If you read our introductory Linux
article and experimented with Knoppix, you should be somewhat familiar with
the operation of the KDE desktop that you are now looking at.
First things first; let's get our bearings so you can see where your drives
and files are. Nothing's worse than using an unfamiliar OS and not knowing
where to go to access your data.
SUSE organizes the KDE desktop in a slightly different way than Knoppix does,
as you can see. Instead of your drive icons being available on the
desktop, they are now tucked away inside an icon with a familiar name, 'My
Computer.' Click this icon to open it up.
As you can see, Your CD and floppy drives (if you have them) are displayed
here, along with any Windows partitions that are present in your computer.
What's not shown though, is your Linux partition, the one you are currently
using to boot SUSE Linux. Let's track this drive down and find the most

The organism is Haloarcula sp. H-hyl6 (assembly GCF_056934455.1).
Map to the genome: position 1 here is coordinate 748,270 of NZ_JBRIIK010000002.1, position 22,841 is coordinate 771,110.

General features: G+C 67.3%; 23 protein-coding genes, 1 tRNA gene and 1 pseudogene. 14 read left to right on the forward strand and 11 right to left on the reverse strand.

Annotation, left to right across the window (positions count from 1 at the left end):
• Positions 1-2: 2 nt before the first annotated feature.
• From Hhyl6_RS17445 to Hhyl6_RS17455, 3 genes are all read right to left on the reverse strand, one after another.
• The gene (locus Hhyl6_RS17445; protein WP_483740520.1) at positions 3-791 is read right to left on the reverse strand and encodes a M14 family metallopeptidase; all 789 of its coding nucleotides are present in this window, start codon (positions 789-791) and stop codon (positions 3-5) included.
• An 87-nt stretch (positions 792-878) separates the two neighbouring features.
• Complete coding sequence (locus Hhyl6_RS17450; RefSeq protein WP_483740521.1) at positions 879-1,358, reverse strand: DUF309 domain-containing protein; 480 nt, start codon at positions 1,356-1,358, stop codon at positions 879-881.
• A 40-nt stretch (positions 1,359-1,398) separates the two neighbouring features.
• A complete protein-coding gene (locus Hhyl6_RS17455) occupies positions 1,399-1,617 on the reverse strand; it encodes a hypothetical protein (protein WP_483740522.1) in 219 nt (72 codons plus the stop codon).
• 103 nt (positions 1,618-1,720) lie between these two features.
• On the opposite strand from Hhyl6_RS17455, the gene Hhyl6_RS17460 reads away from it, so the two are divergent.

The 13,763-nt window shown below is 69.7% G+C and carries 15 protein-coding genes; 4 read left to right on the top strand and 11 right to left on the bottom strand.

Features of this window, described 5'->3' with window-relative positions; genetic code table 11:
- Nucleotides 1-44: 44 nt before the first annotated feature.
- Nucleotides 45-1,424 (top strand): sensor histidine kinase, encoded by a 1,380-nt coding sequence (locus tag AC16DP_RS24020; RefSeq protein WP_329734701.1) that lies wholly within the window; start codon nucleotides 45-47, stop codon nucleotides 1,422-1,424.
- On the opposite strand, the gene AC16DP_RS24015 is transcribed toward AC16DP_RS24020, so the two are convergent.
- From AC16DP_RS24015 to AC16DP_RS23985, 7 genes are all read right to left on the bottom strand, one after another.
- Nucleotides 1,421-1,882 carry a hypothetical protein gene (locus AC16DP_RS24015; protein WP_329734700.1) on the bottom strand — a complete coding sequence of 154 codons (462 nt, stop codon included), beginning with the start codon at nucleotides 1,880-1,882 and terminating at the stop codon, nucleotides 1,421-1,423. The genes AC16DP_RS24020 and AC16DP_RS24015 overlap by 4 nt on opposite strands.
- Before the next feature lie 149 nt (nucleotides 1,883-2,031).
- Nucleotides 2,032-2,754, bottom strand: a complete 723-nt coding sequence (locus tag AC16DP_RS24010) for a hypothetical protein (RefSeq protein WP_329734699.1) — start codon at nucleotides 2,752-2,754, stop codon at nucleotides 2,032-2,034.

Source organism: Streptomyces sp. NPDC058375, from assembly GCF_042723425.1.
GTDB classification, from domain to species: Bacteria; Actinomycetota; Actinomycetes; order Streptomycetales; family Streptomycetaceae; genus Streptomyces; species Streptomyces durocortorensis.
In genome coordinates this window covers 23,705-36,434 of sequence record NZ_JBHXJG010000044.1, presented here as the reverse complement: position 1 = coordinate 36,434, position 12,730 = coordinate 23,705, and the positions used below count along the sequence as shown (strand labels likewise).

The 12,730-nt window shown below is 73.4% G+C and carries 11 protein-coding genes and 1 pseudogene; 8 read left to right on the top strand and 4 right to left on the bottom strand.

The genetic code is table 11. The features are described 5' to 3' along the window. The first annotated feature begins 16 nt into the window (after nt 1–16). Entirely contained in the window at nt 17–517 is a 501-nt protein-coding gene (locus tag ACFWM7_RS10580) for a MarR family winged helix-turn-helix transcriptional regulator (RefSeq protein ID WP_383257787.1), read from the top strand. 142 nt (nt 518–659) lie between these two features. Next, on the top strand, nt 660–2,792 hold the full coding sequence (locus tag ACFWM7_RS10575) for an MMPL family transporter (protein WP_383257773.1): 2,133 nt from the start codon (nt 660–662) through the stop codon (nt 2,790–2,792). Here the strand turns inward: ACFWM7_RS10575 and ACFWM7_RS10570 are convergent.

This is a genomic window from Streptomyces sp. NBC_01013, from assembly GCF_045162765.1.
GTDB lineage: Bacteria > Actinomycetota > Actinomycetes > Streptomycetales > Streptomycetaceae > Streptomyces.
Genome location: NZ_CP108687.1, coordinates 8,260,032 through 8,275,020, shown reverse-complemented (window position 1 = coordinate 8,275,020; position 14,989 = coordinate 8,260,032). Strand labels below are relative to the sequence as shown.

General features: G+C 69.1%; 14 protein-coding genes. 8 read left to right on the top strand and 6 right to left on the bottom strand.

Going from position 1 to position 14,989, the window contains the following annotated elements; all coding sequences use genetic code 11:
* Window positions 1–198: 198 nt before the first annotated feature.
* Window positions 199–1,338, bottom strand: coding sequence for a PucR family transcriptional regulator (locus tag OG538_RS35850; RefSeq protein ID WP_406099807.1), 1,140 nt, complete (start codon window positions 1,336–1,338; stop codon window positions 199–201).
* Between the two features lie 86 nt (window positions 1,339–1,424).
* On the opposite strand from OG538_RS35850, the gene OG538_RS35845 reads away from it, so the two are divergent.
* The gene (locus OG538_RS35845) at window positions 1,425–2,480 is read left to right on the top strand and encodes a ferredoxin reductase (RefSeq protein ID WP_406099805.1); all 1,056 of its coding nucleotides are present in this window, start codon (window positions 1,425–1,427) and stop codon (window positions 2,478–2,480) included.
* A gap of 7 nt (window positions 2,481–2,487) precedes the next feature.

essential location, your home directory.
Finding your 'home' directory
The home directory is the location on your Linux partition where all your
documents and user data will be stored by default. It's equivalent to the 'my
documents' folder in Windows XP. Every user you create in your SUSE Linux
installation will have their own home folder. All of these folders can be
found in the Linux VFS (Virtual File System) under the location '/home'.
If your user name was 'bob' for instance, you could find your home directory by
opening up Konqueror and typing '/home/bob' in the address bar.
A far easier way though, is to use the built in shortcut on the toolbar at
the bottom of the screen. Next to the green SUSE 'start' button is a
picture of a building. Hovering your cursor over it will give you
'personal files'. Click this icon now to open up your home directory.
There are several folders in here, but the ones we need to concern ourselves
with now are 'desktop,' 'documents' and 'mail'. The desktop folder holds
any files, folders and links that appear on the KDE desktop, just as the
'c:\documents and settings\username\desktop' folder holds them in Windows
XP. The 'documents' folder is a handy place for storing your files and
data, and the 'mail' folder holds your various mailboxes, allowing you to access
them outside the default Kmail mail client (which we'll get to a little
So, to sum up: When storing documents or files, save them to the
'/home/(your username)/' directory, or the '/home/(your username)/documents'
directory. You can then access them using the 'personal files' icon on the